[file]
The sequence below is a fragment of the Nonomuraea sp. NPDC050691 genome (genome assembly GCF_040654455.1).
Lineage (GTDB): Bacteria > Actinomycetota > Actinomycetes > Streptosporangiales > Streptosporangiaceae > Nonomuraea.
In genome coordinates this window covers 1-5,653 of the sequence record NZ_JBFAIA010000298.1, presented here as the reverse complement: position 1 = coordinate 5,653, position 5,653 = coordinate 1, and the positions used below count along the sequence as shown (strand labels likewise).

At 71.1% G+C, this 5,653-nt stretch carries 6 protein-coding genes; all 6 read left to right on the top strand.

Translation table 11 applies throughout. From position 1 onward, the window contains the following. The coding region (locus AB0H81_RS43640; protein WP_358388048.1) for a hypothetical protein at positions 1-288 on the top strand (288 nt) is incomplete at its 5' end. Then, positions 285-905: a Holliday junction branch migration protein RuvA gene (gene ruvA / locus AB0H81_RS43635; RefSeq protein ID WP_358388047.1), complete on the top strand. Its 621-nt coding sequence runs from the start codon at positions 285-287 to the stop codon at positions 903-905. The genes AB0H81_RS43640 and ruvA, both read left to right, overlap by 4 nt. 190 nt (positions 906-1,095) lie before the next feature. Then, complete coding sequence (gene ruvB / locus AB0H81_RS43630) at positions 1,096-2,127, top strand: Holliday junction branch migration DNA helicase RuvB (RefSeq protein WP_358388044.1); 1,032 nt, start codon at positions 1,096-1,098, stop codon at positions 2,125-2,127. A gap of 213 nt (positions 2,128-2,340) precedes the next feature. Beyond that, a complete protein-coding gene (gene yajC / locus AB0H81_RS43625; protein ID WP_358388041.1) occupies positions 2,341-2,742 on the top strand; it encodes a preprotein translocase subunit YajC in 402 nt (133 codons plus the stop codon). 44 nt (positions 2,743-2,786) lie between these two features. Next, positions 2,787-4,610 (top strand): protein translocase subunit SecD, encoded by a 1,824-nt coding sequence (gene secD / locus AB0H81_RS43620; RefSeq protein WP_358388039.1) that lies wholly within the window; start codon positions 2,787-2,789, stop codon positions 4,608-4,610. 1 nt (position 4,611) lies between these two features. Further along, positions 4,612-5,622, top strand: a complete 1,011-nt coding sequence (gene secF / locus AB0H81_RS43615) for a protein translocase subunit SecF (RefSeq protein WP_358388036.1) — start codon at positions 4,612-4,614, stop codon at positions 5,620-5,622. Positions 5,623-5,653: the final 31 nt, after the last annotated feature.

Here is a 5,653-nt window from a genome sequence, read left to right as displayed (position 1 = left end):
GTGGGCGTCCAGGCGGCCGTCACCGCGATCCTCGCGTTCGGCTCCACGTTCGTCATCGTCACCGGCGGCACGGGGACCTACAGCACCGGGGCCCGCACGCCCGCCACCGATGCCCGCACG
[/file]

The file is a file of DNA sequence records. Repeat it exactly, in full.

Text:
The sequence below is a fragment of the Nonomuraea sp. NPDC050691 genome (genome assembly GCF_040654455.1).
Lineage (GTDB): Bacteria > Actinomycetota > Actinomycetes > Streptosporangiales > Streptosporangiaceae > Nonomuraea.
In genome coordinates this window covers 1-5,653 of the sequence record NZ_JBFAIA010000298.1, presented here as the reverse complement: position 1 = coordinate 5,653, position 5,653 = coordinate 1, and the positions used below count along the sequence as shown (strand labels likewise).

At 71.1% G+C, this 5,653-nt stretch carries 6 protein-coding genes; all 6 read left to right on the top strand.

Translation table 11 applies throughout. From position 1 onward, the window contains the following. The coding region (locus AB0H81_RS43640; protein WP_358388048.1) for a hypothetical protein at positions 1-288 on the top strand (288 nt) is incomplete at its 5' end. Then, positions 285-905: a Holliday junction branch migration protein RuvA gene (gene ruvA / locus AB0H81_RS43635; RefSeq protein ID WP_358388047.1), complete on the top strand. Its 621-nt coding sequence runs from the start codon at positions 285-287 to the stop codon at positions 903-905. The genes AB0H81_RS43640 and ruvA, both read left to right, overlap by 4 nt. 190 nt (positions 906-1,095) lie before the next feature. Then, complete coding sequence (gene ruvB / locus AB0H81_RS43630) at positions 1,096-2,127, top strand: Holliday junction branch migration DNA helicase RuvB (RefSeq protein WP_358388044.1); 1,032 nt, start codon at positions 1,096-1,098, stop codon at positions 2,125-2,127. A gap of 213 nt (positions 2,128-2,340) precedes the next feature. Beyond that, a complete protein-coding gene (gene yajC / locus AB0H81_RS43625; protein ID WP_358388041.1) occupies positions 2,341-2,742 on the top strand; it encodes a preprotein translocase subunit YajC in 402 nt (133 codons plus the stop codon). 44 nt (positions 2,743-2,786) lie between these two features. Next, positions 2,787-4,610 (top strand): protein translocase subunit SecD, encoded by a 1,824-nt coding sequence (gene secD / locus AB0H81_RS43620; RefSeq protein WP_358388039.1) that lies wholly within the window; start codon positions 2,787-2,789, stop codon positions 4,608-4,610. 1 nt (position 4,611) lies between these two features. Further along, positions 4,612-5,622, top strand: a complete 1,011-nt coding sequence (gene secF / locus AB0H81_RS43615) for a protein translocase subunit SecF (RefSeq protein WP_358388036.1) — start codon at positions 4,612-4,614, stop codon at positions 5,620-5,622. Positions 5,623-5,653: the final 31 nt, after the last annotated feature.

Here is a 5,653-nt window from a genome sequence, read left to right as displayed (position 1 = left end):
GTGGGCGTCCAGGCGGCCGTCACCGCGATCCTCGCGTTCGGCTCCACGTTCGTCATCGTCACCGGCGGCACGGGGACCTACAGCACCGGGGCCCGCACGCCCGCCACCGATGCCCGCACG